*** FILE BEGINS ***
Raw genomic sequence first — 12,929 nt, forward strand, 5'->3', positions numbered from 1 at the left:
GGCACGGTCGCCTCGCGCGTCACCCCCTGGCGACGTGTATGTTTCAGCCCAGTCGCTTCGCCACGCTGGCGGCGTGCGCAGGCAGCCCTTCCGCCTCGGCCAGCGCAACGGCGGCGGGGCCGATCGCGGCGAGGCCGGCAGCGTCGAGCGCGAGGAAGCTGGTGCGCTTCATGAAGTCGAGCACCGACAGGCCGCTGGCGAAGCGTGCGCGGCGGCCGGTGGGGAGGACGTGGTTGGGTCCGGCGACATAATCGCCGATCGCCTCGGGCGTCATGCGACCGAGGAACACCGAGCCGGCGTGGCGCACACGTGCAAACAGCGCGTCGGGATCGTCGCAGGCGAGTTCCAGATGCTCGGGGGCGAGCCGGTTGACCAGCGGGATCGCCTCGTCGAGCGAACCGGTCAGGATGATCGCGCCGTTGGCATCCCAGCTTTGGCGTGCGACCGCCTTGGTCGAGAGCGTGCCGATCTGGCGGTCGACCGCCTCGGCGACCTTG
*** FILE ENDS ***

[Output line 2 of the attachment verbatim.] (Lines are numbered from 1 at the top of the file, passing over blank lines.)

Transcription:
GGCACGGTCGCCTCGCGCGTCACCCCCTGGCGACGTGTATGTTTCAGCCCAGTCGCTTCGCCACGCTGGCGGCGTGCGCAGGCAGCCCTTCCGCCTCGGCCAGCGCAACGGCGGCGGGGCCGATCGCGGCGAGGCCGGCAGCGTCGAGCGCGAGGAAGCTGGTGCGCTTCATGAAGTCGAGCACCGACAGGCCGCTGGCGAAGCGTGCGCGGCGGCCGGTGGGGAGGACGTGGTTGGGTCCGGCGACATAATCGCCGATCGCCTCGGGCGTCATGCGACCGAGGAACACCGAGCCGGCGTGGCGCACACGTGCAAACAGCGCGTCGGGATCGTCGCAGGCGAGTTCCAGATGCTCGGGGGCGAGCCGGTTGACCAGCGGGATCGCCTCGTCGAGCGAACCGGTCAGGATGATCGCGCCGTTGGCATCCCAGCTTTGGCGTGCGACCGCCTTGGTCGAGAGCGTGCCGATCTGGCGGTCGACCGCCTCGGCGACCTTG